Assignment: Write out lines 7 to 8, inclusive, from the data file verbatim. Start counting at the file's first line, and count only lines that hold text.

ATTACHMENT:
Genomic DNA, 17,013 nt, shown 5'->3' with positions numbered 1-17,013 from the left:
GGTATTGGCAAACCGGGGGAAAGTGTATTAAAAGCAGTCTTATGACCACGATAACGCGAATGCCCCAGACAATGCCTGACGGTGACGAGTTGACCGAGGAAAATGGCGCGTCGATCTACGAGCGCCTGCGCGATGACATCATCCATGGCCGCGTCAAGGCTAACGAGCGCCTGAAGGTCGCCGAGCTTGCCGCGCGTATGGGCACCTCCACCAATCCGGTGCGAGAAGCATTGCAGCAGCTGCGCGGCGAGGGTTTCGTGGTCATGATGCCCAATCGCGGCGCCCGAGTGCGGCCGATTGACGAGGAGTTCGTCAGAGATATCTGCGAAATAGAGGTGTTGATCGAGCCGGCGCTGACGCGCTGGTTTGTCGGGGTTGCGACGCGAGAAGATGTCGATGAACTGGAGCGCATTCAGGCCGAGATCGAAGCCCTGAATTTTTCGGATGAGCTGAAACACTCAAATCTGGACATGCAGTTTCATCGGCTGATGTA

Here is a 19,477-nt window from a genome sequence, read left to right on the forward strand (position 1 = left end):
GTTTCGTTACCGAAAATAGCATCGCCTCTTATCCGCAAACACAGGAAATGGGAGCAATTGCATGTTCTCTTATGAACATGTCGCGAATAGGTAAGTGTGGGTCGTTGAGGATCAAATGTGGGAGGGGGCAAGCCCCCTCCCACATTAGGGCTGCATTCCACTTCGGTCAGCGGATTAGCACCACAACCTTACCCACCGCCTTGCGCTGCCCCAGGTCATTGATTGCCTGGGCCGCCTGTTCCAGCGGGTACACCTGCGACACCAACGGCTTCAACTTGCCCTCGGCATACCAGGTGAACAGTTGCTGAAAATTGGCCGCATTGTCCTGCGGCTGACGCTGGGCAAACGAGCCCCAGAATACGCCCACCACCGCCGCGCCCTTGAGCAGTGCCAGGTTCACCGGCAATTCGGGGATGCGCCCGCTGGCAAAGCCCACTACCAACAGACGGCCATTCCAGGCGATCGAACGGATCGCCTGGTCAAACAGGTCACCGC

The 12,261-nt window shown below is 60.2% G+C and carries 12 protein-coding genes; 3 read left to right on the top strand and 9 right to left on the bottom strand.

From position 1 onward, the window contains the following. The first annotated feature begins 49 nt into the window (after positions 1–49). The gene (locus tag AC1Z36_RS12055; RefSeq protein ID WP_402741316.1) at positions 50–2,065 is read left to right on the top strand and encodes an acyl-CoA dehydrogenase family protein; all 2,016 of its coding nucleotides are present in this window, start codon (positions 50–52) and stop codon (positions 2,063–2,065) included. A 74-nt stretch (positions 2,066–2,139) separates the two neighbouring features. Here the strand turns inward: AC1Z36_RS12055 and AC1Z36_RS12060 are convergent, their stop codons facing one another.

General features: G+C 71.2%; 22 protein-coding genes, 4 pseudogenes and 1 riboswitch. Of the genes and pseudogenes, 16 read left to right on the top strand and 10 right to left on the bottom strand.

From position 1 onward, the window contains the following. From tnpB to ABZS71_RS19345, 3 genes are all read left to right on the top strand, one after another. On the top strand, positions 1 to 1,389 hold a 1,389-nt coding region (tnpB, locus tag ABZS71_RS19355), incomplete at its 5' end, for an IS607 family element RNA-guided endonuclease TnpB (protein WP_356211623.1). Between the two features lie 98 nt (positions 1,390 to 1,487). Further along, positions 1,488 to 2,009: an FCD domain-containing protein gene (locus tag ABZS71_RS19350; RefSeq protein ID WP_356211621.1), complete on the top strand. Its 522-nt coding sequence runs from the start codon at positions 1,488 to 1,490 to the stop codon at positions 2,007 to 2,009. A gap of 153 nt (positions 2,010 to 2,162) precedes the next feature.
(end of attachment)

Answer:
General features: G+C 71.2%; 22 protein-coding genes, 4 pseudogenes and 1 riboswitch. Of the genes and pseudogenes, 16 read left to right on the top strand and 10 right to left on the bottom strand.

From position 1 onward, the window contains the following. From tnpB to ABZS71_RS19345, 3 genes are all read left to right on the top strand, one after another. On the top strand, positions 1 to 1,389 hold a 1,389-nt coding region (tnpB, locus tag ABZS71_RS19355), incomplete at its 5' end, for an IS607 family element RNA-guided endonuclease TnpB (protein WP_356211623.1). Between the two features lie 98 nt (positions 1,390 to 1,487). Further along, positions 1,488 to 2,009: an FCD domain-containing protein gene (locus tag ABZS71_RS19350; RefSeq protein ID WP_356211621.1), complete on the top strand. Its 522-nt coding sequence runs from the start codon at positions 1,488 to 1,490 to the stop codon at positions 2,007 to 2,009. A gap of 153 nt (positions 2,010 to 2,162) precedes the next feature.